Dialogic Teaching




What is Dialogue?

The Greek roots of the term ‘dialogue’ are ‘dia‘ which is taken to mean ‘through’ or ‘across’ and ‘logos’ meaning ‘speech’ or ‘reason’. When we engage in dialogue we are reasoning across the difference between our personal perspective and another perspective. To engage in dialogue is to acknowledge and respond to other perspectives; to seek to understand them, to be sensitive to the differences between them and one’s own understandings and to use these differences as a resource to generate new perspectives and to achieve richer understandings of ideas and of other people. To enter into dialogue is not to endeavour to impose one’s own view or to uncritically accept the view of a more authoritative other, but rather to engage in a shared search for understanding and meaning; it is to enter into a relationship based on mutual respect. Indeed engaging in dialogue could be defined as an act of ‘thinking together’.


Why is Dialogue Important in Schools?

Quality dialogue is an essential medium for developing educational outcomes, and is a profoundly important educational outcome in its own right.

  • Engaging in dialogue helps students to construct richer, more meaningful understanding of knowledge;
  • Dialogue provides the teacher with a ‘window’ onto the meaning that students have made from the knowledge that has been taught;
  • The habits of mind developed in dialogue with others can be internalised and applied to thinking about all things (of course subject knowledge is essential to thinking well, but so are dialogic habits such as being open to other perspectives);
  • Engaging in dialogue helps us to realise that the human knowledge is constituted of the best answers we currently have to the questions we have posed so far; it is not fixed and final but part of an ongoing dialogue to which we can all aspire to contribute;
  • The capacity to engage with other perspectives constructively is important to living a good life.

You can find out more about the arguments supporting these claims in this blog post.


Teaching for Dialogue

A good quality of dialogue is harder to achieve than we might think. To get the most from teaching through dialogue it is essential that we teach for dialogue. This means cultivating a classroom climate in which dialogue can flourish. One way of doing this is to develop ‘ground rules‘ that define the quality of talk we are working towards and support us to reflect on our talk and set targets for its development. The skills of the teacher (and then the students) in facilitating dialogue are also crucial.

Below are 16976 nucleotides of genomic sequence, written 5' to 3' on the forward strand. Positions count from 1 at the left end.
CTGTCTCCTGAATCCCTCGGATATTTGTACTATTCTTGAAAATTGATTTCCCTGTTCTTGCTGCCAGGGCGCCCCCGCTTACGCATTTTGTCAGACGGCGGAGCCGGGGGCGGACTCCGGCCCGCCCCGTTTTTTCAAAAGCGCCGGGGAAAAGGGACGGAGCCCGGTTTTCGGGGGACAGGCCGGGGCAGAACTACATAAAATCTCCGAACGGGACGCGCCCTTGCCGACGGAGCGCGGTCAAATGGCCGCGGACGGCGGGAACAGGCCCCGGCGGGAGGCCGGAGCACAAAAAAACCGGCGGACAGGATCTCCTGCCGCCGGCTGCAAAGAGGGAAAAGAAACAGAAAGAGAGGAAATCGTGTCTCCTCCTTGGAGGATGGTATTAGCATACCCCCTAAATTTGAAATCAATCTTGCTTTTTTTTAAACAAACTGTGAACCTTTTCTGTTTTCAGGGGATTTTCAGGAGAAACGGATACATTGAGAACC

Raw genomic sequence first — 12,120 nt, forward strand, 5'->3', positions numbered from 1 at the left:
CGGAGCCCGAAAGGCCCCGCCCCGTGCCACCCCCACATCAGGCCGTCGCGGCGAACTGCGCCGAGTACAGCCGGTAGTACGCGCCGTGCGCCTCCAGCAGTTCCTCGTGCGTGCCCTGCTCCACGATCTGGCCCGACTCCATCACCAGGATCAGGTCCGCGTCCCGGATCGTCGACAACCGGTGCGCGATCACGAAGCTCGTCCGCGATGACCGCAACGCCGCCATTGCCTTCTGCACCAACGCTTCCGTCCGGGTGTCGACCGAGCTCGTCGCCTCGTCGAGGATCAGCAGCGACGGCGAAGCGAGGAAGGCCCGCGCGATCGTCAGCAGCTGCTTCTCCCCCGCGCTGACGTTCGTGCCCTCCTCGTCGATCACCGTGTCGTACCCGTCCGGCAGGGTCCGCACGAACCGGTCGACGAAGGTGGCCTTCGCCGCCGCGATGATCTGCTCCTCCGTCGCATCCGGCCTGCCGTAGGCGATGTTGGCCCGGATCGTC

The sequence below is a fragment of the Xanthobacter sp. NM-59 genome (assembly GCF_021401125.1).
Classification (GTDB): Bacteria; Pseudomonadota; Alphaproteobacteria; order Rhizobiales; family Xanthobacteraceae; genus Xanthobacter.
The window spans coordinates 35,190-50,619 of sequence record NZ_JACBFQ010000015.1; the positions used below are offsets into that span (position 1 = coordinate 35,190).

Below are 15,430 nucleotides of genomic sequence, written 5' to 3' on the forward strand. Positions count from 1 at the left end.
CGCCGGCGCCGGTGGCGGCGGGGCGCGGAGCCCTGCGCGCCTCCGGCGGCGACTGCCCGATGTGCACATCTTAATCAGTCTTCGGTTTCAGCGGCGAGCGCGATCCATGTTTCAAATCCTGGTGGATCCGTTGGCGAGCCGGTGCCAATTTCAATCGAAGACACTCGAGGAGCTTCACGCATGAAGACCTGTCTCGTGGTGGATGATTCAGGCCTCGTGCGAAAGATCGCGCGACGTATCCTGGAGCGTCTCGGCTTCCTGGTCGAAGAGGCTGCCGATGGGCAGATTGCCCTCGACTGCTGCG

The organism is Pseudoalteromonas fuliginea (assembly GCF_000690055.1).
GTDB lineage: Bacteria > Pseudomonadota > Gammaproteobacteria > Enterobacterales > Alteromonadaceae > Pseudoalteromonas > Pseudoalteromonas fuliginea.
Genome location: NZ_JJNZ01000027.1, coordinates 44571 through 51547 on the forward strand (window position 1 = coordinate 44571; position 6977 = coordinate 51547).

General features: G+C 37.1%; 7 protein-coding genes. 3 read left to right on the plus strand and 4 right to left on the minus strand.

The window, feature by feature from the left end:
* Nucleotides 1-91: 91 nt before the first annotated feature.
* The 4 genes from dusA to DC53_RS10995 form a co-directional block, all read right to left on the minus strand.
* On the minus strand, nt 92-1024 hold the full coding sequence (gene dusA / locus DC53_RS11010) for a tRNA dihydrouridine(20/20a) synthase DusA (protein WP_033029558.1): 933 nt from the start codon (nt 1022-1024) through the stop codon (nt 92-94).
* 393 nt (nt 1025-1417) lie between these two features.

What Evidence is there that the Approach Works?

The approach I use in classrooms is informed by a reading of a variety of internationally recognised experts in the field. I have been particularly influenced by my work on Thinking Together with Professor Rupert Wegerif and by my experience of building Communities of Enquiry in Philosophy for Children (P4C). This report by the Education Endowment Foundation explores the impact of P4C on reading and maths at KS2. The Thinking Together approach, developed by Rupert, Professor Neil Mercer and Dr Lyn Dawes, has been extensively evaluated. See, for example,  Littleton, K., & Mercer, N. (2013). Interthinking: putting talk to work. Routledge. This EEF report evaluates the impact of Professor Robin Alexander’s work on dialogic teaching.


What CPD and Support is Available?

Bespoke support is available; please contact me to discuss details. Standard packages of CPD are listed below.


Introductory Sessions (60 – 90 mins)

These sessions offer an introduction to dialogic teaching. The methods that can be used to develop the quality of student-student and student-teacher dialogue in schools are outlined and the application of dialogic teaching methods is exemplified.

Standard price £275


Full Day Courses

The questions addressed in a full day course will include:

  • What is dialogue?
  • Why is dialogue educationally valuable?
  • What is a Community of Enquiry?
  • How can we progressively develop the quality of classroom dialogue?
  • How do we decide when it is appropriate to adopt a dialogic approach?
  • How can we effectively facilitate purposeful dialogue?
  • How does dialogic teaching support assessment?

Standard price £400. Bespoke packages of follow-up support are available.

Please contact me if you would like to book a course or if you would be interested in hosting an open course in your school.